Like the first immigrant Gardiner, Robert Goelet moved to New York before he was a teenager, arriving when he was 12. One result of his European upbringing, he told The New Yorker in 1976, was that he had never seen a baseball game, nor did he care to.

He graduated from the Brooks School in North Andover, Mass. During his sophomore year at Harvard, he enlisted in the Navy and was trained as a Helldiver bomber pilot, but he did not see combat. He graduated from Harvard with a bachelor’s degree in history in 1945.

Mr. Goelet was introduced to Ms. Creel, a graduate student in forestry and environmental studies, on a snowshoe hike in Harriman State Park, the vast tract straddling Rockland and Orange Counties in New York. They married on Gardiners Island.

In addition to his wife and son, he is survived by a daughter, Alexandra Gardiner Goelet. The two children, who run the family investment office, say the island will be preserved through trusts as the family home and as a wildlife sanctuary in perpetuity.

Robert Gardiner, an old money blueblood to whom virtually everyone across the water in the Hamptons was nouveau riche, had anointed himself the “16th Lord of the Manor” of Gardiners Island, which his ancestors had bought from the Mantaukett Indians in 1639 for a large dog, a gun, some ammunition, rum and a handful of blankets.

Mr. Gardiner was married but had no heirs, touching off a splenetic three-decade legal imbroglio with his niece over maintenance costs and visitation rights on Gardiners Island. He accused Mr. Goelet of various incivilities, among them trying to run him over with a truck. Given the island’s demography and interpersonal discomposure, New York magazine described it in 1989 as a “wasps’ nest.”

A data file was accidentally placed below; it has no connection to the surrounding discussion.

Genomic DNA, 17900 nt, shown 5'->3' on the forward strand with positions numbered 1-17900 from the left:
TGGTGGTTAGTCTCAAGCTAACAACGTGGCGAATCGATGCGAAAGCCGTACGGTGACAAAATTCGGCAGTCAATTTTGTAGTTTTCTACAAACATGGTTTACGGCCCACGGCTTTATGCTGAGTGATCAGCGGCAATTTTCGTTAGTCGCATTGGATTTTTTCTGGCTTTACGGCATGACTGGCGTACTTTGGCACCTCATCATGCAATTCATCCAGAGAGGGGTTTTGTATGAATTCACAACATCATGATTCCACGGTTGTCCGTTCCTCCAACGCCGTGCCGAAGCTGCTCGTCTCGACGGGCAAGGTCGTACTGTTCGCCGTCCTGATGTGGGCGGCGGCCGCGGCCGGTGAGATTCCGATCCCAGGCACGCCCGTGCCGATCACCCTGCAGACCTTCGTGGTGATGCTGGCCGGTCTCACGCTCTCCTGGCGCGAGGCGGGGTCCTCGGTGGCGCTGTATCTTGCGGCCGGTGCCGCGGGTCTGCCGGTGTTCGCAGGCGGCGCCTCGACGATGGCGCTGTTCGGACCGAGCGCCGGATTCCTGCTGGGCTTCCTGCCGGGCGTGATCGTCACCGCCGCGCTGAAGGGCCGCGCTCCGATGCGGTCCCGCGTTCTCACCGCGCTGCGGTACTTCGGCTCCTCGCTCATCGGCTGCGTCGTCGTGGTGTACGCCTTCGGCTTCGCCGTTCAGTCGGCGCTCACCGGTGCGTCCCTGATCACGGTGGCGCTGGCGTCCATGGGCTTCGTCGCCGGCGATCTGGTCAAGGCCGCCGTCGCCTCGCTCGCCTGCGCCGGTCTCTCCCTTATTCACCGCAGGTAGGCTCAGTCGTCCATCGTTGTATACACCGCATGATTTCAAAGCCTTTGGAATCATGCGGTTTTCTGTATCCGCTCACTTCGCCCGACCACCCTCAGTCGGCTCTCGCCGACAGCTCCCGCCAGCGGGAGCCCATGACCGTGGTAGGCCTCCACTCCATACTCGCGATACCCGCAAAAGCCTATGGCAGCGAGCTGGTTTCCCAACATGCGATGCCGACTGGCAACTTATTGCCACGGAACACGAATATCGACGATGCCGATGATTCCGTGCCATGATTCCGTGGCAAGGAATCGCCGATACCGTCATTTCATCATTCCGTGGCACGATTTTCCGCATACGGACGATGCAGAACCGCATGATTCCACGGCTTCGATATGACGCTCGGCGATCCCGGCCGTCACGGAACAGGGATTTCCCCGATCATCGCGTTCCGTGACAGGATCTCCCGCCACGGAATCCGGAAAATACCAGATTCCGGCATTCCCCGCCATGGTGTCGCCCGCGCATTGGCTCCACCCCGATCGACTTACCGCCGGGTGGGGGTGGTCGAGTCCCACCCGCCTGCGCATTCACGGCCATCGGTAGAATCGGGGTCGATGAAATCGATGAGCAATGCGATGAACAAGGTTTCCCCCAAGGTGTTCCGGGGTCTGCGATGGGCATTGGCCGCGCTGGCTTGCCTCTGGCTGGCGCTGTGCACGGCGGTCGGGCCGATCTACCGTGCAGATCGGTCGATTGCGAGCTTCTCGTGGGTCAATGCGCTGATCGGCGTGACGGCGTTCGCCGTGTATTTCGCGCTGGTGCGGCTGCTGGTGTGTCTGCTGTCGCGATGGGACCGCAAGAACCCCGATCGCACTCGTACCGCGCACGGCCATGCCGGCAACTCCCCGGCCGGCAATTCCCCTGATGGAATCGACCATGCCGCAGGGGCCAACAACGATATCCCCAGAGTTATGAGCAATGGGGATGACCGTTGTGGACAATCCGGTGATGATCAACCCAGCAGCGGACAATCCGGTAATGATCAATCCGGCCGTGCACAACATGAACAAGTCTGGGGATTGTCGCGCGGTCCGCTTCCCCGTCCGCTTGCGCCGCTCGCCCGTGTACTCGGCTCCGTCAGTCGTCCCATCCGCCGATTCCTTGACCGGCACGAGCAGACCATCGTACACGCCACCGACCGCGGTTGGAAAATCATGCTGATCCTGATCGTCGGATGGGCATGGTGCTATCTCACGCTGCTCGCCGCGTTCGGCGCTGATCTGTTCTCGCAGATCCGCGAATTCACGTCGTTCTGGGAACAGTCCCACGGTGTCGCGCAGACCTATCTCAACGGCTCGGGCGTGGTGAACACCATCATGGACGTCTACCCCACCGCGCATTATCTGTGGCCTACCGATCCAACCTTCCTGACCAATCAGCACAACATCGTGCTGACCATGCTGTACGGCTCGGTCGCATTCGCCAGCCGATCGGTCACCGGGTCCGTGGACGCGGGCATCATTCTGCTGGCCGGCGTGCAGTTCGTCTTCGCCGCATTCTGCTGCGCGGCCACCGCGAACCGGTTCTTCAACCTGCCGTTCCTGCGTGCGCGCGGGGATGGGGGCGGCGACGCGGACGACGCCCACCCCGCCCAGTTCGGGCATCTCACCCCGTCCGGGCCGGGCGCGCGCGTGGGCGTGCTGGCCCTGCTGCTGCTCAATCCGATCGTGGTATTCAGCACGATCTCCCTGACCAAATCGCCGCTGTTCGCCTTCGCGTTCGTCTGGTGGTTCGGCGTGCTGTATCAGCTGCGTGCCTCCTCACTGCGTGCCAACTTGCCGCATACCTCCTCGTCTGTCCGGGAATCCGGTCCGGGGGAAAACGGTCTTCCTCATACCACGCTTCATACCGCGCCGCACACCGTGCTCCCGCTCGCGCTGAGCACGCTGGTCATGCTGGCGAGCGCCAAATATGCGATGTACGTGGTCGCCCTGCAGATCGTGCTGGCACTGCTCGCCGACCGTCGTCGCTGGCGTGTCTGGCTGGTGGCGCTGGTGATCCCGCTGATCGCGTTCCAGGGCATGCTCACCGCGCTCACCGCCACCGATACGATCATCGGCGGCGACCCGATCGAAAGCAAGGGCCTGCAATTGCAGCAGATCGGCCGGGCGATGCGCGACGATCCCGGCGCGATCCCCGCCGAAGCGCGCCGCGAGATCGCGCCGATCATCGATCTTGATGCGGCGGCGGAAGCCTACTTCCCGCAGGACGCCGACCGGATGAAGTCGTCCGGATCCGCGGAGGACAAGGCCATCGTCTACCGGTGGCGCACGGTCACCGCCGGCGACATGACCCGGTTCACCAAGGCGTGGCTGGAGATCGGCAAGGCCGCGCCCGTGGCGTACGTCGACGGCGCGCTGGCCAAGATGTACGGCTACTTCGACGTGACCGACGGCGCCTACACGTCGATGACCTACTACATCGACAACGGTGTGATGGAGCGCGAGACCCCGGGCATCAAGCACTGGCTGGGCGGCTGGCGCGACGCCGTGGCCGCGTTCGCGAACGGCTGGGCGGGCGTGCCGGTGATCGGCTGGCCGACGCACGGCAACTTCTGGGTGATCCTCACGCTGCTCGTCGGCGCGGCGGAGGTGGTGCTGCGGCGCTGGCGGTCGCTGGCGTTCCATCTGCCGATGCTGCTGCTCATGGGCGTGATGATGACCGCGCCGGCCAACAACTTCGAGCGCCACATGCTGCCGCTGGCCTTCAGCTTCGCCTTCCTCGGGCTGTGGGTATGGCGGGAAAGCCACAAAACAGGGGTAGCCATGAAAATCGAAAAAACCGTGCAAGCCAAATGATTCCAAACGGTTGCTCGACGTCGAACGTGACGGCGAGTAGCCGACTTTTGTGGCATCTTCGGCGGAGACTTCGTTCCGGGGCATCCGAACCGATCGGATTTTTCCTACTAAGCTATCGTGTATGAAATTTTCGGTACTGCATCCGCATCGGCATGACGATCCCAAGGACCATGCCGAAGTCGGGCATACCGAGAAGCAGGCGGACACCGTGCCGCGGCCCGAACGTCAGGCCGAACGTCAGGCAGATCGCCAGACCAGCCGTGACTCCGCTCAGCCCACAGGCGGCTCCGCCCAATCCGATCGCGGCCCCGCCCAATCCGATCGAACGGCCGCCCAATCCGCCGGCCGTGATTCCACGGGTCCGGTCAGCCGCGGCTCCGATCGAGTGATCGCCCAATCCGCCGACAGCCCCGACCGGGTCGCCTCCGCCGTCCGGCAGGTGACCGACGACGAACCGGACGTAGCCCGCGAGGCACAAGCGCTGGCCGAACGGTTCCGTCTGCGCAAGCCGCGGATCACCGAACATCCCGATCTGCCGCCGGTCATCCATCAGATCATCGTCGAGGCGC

Among his various civic activities, Mr. Goelet was the board president of the French Institute/Alliance Française and a board member of the National Audubon Society, the Carnegie Institution for Science, Phipps Houses, and Chemical Bank (now JPMorgan Chase), which was founded by an ancestor, Peter Goelet, in 1824.

In 1957 he became a director of Air America, the private air charter company that was covertly financed by the Central Intelligence Agency and other United States government authorities.

While Mr. Goelet was an ardent conservationist, his real estate holdings and his fiduciary role on the boards of cultural institutions sometimes clashed with his preservationist instincts.

He was poised to sell Lever House, the celebrated glass-box skyscraper on Park Avenue, to a developer, but the city’s Landmarks Preservation Commission spared it from demolition.

The commission also blocked the New-York Historical Society from building an apartment tower over its Central Park West headquarters; the tower had been Mr. Goelet’s solution when the society, its endowment eroded, was poised for bankruptcy.

When he was named president of the natural history museum, he expressed a boyish glee that went back to his days at the Brooks School. All those years ago, barred from participating in sports because of rheumatism, he had, as an alternative, taken to climbing trees to inspect birds’ nests.

“I can’t think of anything I’d rather be doing,” he told The New York Times after his appointment by the museum. “I have a personal weakness for fish and birds. I’m nuts for fossils, and I have a healthy respect for poisonous snakes.”